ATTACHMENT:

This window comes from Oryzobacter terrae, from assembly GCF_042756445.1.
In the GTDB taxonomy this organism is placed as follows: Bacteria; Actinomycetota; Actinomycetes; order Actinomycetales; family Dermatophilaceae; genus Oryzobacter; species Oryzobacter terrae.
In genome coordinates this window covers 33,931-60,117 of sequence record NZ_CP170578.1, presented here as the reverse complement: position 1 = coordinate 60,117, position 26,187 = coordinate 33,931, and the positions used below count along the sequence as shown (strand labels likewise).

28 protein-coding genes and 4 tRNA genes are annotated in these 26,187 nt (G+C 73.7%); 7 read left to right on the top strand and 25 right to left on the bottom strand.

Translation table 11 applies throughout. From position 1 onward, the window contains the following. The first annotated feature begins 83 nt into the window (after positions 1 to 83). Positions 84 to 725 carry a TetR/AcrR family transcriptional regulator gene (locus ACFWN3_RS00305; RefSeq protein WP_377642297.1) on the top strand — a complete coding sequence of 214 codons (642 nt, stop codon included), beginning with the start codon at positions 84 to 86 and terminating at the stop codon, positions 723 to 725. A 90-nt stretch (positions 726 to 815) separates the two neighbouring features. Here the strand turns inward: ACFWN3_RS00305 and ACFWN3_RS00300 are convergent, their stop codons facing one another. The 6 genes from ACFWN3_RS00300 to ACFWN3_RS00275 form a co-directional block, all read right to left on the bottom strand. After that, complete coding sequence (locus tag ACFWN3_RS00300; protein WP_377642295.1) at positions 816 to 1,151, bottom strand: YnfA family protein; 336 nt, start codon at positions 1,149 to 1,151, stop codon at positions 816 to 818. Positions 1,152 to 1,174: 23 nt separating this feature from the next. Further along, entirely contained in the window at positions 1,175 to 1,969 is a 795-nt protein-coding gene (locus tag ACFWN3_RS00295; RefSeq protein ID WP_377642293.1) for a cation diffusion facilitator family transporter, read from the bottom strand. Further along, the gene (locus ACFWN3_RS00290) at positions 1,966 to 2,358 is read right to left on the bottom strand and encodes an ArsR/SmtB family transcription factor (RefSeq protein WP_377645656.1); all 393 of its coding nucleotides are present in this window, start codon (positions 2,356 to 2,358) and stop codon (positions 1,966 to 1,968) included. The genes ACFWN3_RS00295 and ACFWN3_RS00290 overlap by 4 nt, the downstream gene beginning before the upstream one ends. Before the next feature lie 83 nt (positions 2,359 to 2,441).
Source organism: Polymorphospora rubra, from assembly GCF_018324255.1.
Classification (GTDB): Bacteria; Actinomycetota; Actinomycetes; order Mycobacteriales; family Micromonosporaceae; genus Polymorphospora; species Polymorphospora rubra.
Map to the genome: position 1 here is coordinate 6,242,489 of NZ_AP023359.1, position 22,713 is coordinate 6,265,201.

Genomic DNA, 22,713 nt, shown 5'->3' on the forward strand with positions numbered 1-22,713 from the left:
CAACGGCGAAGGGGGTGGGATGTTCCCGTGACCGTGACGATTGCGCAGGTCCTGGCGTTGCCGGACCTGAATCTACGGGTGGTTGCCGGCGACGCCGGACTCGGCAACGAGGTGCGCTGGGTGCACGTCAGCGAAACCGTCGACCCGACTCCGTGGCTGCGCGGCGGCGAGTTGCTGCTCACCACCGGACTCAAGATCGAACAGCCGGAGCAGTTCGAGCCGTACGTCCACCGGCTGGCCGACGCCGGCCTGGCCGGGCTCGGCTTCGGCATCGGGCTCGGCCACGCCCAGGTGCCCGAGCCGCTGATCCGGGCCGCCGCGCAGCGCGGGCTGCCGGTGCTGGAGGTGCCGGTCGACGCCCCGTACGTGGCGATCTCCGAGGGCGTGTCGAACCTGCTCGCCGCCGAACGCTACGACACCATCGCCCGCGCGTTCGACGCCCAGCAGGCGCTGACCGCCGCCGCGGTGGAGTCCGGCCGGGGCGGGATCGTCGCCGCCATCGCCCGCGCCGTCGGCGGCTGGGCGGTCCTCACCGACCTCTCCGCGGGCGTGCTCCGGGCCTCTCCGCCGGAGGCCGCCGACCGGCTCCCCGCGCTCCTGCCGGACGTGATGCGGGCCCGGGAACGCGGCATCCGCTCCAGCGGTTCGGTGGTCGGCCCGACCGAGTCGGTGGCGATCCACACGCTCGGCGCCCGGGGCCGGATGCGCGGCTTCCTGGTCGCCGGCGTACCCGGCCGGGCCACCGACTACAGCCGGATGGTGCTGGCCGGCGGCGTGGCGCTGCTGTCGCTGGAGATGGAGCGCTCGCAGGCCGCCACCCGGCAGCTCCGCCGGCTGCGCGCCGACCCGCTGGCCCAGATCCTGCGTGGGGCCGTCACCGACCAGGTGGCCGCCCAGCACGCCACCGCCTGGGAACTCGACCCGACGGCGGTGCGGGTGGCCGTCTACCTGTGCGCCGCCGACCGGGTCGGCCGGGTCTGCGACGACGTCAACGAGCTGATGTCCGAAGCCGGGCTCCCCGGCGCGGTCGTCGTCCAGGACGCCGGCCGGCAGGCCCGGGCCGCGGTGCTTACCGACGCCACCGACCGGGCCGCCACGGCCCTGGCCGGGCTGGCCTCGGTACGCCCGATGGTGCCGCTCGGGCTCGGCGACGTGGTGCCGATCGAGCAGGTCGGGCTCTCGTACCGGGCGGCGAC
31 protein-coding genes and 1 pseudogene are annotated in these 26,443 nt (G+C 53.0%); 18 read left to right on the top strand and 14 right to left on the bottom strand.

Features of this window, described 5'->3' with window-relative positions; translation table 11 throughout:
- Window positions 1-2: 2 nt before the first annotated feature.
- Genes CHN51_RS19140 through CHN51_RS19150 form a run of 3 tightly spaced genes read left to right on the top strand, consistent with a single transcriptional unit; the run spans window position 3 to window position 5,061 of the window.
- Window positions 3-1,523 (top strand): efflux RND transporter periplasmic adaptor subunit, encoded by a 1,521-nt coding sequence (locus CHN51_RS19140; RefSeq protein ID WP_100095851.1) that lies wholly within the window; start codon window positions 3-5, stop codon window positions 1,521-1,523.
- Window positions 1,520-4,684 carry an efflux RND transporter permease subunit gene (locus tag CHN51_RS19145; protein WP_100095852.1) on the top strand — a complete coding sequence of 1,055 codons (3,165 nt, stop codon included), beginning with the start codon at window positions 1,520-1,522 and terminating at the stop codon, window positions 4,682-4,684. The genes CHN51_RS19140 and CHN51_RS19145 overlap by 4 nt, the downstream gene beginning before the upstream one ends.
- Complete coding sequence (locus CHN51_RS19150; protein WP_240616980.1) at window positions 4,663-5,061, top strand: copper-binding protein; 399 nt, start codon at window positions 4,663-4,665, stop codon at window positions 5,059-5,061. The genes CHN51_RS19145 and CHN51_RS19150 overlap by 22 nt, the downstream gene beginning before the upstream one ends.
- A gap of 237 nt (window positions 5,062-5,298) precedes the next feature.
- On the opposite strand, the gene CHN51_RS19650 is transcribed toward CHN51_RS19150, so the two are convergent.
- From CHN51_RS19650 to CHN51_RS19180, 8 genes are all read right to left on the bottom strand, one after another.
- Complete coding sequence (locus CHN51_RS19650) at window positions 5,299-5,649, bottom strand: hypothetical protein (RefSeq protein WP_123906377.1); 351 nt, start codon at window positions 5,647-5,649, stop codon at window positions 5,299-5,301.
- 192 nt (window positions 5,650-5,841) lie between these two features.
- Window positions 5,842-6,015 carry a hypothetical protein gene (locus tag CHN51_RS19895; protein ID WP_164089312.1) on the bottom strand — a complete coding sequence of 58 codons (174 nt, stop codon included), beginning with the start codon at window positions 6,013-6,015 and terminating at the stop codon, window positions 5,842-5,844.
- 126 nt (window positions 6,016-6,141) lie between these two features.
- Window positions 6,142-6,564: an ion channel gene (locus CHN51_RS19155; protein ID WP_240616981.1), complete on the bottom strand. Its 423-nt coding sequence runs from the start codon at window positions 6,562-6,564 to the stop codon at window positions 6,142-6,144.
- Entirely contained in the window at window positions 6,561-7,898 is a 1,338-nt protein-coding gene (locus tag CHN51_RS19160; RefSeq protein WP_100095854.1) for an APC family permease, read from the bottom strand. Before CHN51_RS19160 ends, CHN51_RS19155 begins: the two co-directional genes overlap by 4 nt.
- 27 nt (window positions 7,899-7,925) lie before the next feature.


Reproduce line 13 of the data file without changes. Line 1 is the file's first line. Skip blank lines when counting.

- Window positions 1-2: 2 nt before the first annotated feature.